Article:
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string he gives it a quick jerk upwards, and the spin it has acquired will then wind the string in the opposite direction, and cause the toy to ascend. It can thus be kept moving up and down as long as the player pleases.
History. The origin of the BandiIore is not certainly known, though some say it was invented to amuse an East Indian princess. It was brought in 1790 from Bengal to England, where it became fashionable under the name of the "Quiz." Thence it was taken to Normandy, where it was called "Joujou." Soon afterward it became the fashion in Paris. The toys were made of all kinds of materials, from sugar to gold, and some of them were as large as dinner plates. The Duke of Orleans gave to a French lady a Bandilore set with diamonds, valued at 2400 livres. The toy is now known in France as S Emigrant (The Emigrant), because it was in favor with the nobility at the beginning of the French Revolution, when many of them were forced to emigrate to other countries.
BANJO, Experiments with. See Violin.
BARBERRY BUSH, a singing game played by any number of children. All join hands in a ring, and circle around, singing:
They then stop, and rubbing their hands together to imitate the washing of dishes, sing:
This is the way we wash our clothes,
The players then circle as before, singing the chorus with " Tuesday" substituted for Monday. So the game goes on. the successive verses being generally as follows:
This is the way we iron our clothes,
This is the way we scrub our floor,
This is the way we mend our clothes,
This is the way we sweep the house.
This is the way we bake our bread,
This is the way we go to church.
The chorus is repeated before each verse, with the insertion of the proper day of the week.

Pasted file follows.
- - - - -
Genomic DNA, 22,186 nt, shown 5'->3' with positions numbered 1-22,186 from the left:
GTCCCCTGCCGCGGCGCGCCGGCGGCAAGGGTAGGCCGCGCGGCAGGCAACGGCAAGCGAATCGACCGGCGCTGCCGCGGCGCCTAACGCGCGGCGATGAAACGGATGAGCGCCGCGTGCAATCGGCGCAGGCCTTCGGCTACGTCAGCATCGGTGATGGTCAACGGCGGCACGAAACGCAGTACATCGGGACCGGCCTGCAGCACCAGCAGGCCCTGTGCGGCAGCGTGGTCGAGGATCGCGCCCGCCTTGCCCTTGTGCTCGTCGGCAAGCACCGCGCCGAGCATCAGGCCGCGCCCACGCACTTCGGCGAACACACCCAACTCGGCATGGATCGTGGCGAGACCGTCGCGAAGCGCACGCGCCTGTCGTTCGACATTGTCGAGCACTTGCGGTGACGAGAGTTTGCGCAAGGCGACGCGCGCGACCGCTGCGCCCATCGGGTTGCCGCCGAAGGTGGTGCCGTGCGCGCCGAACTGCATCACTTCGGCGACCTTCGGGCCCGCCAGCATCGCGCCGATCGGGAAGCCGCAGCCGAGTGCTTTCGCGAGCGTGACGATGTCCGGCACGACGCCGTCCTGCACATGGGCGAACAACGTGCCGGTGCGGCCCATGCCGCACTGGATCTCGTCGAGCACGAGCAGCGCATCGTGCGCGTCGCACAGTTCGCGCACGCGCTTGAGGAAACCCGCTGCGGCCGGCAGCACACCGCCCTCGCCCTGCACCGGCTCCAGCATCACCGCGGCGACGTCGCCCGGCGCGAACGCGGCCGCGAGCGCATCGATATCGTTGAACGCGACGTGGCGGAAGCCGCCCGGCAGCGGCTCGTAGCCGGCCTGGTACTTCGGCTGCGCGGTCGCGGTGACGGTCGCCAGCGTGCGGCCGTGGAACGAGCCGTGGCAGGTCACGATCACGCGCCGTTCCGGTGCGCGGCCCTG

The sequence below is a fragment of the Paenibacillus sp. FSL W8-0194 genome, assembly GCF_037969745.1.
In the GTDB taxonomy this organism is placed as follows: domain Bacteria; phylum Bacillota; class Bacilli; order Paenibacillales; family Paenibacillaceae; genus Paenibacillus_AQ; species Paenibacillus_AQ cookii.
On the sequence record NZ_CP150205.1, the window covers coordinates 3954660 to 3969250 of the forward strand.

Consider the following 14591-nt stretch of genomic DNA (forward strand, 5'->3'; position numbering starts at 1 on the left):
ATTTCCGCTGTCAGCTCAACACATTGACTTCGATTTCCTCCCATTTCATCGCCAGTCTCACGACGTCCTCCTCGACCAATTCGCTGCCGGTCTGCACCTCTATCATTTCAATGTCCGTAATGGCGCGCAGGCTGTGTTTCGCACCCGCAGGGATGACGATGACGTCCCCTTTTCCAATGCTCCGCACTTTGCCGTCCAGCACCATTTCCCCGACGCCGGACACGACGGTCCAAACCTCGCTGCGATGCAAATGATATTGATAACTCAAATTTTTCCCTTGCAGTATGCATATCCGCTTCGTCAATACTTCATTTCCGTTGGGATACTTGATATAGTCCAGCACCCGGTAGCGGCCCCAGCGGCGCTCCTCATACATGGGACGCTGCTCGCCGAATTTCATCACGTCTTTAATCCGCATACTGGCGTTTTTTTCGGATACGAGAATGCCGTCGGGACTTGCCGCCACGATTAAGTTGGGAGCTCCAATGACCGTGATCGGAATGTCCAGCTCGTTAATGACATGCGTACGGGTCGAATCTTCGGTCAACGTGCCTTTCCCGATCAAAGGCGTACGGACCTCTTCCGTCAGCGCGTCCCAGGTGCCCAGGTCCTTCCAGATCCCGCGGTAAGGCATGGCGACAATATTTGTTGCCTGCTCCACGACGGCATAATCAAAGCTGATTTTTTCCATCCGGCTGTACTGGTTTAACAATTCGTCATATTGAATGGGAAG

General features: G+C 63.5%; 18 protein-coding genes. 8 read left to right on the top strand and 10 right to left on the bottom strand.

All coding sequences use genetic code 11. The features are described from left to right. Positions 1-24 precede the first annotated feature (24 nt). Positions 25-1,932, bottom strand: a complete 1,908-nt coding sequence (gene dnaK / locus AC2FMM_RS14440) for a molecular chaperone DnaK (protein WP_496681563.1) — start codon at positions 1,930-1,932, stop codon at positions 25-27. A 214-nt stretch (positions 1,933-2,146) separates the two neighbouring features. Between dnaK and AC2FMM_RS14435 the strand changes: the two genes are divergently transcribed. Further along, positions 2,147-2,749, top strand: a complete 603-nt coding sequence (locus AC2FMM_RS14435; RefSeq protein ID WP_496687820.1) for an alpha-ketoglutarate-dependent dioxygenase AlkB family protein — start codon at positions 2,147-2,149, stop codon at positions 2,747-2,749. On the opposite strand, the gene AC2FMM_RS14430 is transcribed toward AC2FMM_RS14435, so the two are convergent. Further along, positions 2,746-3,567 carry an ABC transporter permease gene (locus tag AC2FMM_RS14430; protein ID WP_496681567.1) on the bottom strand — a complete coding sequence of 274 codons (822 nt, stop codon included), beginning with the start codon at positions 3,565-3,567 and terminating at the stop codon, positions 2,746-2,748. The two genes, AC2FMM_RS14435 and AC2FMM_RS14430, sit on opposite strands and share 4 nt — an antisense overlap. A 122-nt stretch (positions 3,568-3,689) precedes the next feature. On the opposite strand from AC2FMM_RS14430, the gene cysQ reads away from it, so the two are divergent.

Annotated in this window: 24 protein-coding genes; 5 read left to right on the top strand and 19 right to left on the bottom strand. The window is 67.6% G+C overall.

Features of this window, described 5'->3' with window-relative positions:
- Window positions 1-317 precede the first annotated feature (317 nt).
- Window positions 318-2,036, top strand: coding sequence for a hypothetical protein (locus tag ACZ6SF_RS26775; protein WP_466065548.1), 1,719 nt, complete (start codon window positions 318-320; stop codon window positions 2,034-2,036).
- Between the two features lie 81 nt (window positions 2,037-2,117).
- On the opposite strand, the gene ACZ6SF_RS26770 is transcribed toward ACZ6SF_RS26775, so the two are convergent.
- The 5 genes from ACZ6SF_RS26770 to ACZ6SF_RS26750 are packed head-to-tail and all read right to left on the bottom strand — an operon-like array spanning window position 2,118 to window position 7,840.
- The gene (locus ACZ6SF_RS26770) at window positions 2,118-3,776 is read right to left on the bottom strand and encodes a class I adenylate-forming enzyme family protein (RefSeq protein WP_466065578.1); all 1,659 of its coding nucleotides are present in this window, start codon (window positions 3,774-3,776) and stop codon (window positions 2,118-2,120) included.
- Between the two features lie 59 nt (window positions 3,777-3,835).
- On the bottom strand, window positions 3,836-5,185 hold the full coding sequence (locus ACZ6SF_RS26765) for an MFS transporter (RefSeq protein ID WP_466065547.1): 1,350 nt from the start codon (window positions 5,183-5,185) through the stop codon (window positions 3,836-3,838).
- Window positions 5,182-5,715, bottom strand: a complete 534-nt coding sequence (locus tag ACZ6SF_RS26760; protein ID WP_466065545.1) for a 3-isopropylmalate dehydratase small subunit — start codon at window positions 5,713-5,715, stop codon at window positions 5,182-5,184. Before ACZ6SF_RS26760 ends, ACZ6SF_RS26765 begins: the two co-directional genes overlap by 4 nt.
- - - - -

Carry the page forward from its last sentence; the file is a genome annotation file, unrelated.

Sometimes the Mulberry bush is mentioned instead of the barberry bush. The last line is also sung,
All of a Monday morning,
All on a frosty morning.
BAROMETER. The barometer and its history are told of in C. C. T. To make a mercury barometer, take a glass tube four feet long, and about a quarter of an inch in inside diameter, and bend it into a U shape, at about afoot from one end, so that the longer branch shall measure at least 33 inches. Make the bend gradually, allowing several inches at the turn (see directions for glass working, under Chemical Experiments).
Here we go round the barber - ry bush, the bar 'ber - ry bush, the bar-ber-ry bush.
Seal the long end air-tight by melting it. and then fill that end with mercury by pouring it little by little into the short end, then turning the tube so that the mercury will run around the bend. This will require much patience, as the long end of the tube is full of air which finds difficulty in bubbling past the heavy mercury in a small tube. The tube and mercury should both be warmed so as to be dry, and the mercury must be perfectly clean. When the long end of the tube and the bend are full, hold the tube upright and the mercury in the long end will fall a little way, leaving an empty space at the top. If it does not, pour a little mercury out of the short end. The distance between the level of the mercury in the short end and that in the long end will be about 30 inches. To measure the height readily, and so tell whether the barometer is rising or falling, fasten the tube to a smooth boar'1 by bands of cloth, tacked at ends, and nail to the board' 'he branches of the
tub rule. Then if the
.. ,nch stands at 4 ';e other at 33i inches -.i': i",if:,in 'hiscase 29^ inches, e !>'>".-: of the barometer.
BALL, a game played by . arson's, nine on a side, on marked with bases as in the -igram.
The field and implements are fully described in the appended rules.
The players on the side in the field are named the Pitcher and the Catcher (who together are often called the " battery "); the First, Second, and Third Base-keepers or Basemen ; the Short-Stop ; and the Right, Center, and Left Fielders. The three last mentioned are called the Outfield; the others, the In-field. Before the game the two leaders or captains usually decide by lot which shall have the choice of innings, and he winner may choose to go to the >at or into the field. In match ;ames the captain of the home club